However, needing an interpreter and getting one in education are two different things.  Whilst funding for communication support was brought into the school via his statement, the school still had to top it up from their own funds. If the communicators had not voluntarily left, and his need for an interpreter had been agreed, there may have been redundancy costs incurred.  It turns out there is a black hole in the funding which leaves schools picking up the pieces. Definitely not an incentive to integrate deaf children with expensive support needs into mainstream provision.

The usual maximum funding allocated via a statement comes in the form of “units”. The maximum is 10 units per child with a full time support requirement.  Our son was receiving 20 units of support in order to pay for his communication support, and this still left the school with a shortfall.  The proposal to employ interpreters pushed this up to something like 30 or 40 units.  We needed good justification to ask for this kind of funding.

The local contract for interpreting provision was with an agency we had reasons not to want.  Luckily because the support for our son was “child specific” it didn’t have to fall under this contract.  Knowing that I could contact freelance colleagues locally and could offer them regular work, I was able to negotiate an all inclusive rate that beat this contract cost anyway.  We bypassed the agency by me picking up the administrative work of booking interpreters.  We just needed the agreement for funding.

On the very last day of term, before the summer holidays started the answer came back from the education authority that they would top up the statement and enable our son to have full time interpreter support for the autumn term. This left me to find and book a team of interpreters who could take our son from the dependency on CSW’s to independence via interpreters.  The interpreters would also have to gently education the school staff on the difference between a teaching assistant and an freelance interpreter.  No mean feat really!

And has it worked? Well apart from the headaches it has given me, the whole thing has been a roaring success.  I say this from the point of view that I am now looking  at a confident, academically bright and competent boy who is in control of his own access support.  He is nine.  He has been able to make sensible decisions about which sessions require support and which he can manage in.  The teacher for deaf, school SENCO, teaching staff and the interpreters have all been fantastic.  Our son has two full days per week with an interpreter, and three half days.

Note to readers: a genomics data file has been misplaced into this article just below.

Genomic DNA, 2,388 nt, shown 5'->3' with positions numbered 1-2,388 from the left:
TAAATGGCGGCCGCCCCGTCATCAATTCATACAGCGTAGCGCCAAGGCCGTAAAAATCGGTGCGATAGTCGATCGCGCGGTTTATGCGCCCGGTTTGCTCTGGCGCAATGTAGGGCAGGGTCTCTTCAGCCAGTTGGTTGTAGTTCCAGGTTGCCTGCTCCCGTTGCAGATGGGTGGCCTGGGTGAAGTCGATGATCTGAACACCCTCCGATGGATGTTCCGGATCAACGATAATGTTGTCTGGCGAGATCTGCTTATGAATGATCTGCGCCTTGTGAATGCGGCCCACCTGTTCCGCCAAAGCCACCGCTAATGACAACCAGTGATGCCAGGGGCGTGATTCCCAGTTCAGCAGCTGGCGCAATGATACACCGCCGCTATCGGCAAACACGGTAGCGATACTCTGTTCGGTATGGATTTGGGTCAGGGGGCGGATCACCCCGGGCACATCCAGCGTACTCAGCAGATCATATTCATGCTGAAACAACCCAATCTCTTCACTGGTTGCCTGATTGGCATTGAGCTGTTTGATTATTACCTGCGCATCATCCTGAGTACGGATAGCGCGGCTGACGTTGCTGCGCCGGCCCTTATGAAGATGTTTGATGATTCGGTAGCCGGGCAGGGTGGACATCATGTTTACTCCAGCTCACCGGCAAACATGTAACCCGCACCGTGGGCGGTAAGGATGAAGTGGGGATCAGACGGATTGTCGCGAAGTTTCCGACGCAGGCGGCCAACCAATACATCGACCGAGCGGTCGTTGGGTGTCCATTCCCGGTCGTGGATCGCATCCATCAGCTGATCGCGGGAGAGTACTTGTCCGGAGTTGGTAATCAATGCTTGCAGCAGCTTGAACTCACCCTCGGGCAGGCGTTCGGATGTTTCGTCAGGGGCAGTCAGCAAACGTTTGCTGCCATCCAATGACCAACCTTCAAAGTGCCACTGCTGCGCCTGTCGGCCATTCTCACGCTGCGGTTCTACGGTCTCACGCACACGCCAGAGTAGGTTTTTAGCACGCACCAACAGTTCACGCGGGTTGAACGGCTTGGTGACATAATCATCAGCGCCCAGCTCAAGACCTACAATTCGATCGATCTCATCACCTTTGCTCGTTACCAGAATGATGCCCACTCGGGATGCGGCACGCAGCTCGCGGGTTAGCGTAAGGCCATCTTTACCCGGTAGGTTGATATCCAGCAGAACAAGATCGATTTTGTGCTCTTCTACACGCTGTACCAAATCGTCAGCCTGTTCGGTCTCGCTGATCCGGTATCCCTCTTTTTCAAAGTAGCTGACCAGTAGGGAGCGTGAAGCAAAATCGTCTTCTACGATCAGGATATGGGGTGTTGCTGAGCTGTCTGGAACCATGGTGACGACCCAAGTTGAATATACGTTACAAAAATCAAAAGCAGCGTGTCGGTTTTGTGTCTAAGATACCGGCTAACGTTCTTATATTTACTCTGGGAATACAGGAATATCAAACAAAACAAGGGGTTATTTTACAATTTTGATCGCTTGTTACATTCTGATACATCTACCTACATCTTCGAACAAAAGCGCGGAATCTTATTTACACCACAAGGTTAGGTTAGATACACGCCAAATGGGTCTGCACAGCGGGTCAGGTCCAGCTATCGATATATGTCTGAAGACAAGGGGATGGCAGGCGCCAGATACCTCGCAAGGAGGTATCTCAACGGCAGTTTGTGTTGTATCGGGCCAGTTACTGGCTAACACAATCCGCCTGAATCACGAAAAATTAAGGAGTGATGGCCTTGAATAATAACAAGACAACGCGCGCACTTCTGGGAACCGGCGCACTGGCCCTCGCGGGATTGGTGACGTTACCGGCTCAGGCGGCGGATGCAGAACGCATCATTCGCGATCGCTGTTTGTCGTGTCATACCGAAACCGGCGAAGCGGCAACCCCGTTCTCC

I have no idea what will happen for secondary school.  But clearly he is not going back to communication support workers for education.  They were right, he had outgrown them.

And the interpreters? Well it might be primary school, but it certainly hasn’t been easy work! Interpreting songs and TV programmes like Newsround off the cuff; dealing with classroom dynamics and changing staff; and just the challenges of working with kids! But also, our son is adept at deciding when to look at the interpreter and when to lipread, so they have had to deal with judging when to sign and when to leave him.  One challenge for the teachers has been getting used to the idea that the interpreters will not tell our son off when he is secretly reading instead of paying attention!

I do not know of any other primary school age child who currently has interpreters in this country.  There is a family in Belgium who had to go to court to get interpreters for their son.  I am so grateful we didn’t have that battle.

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Posted in: anonymous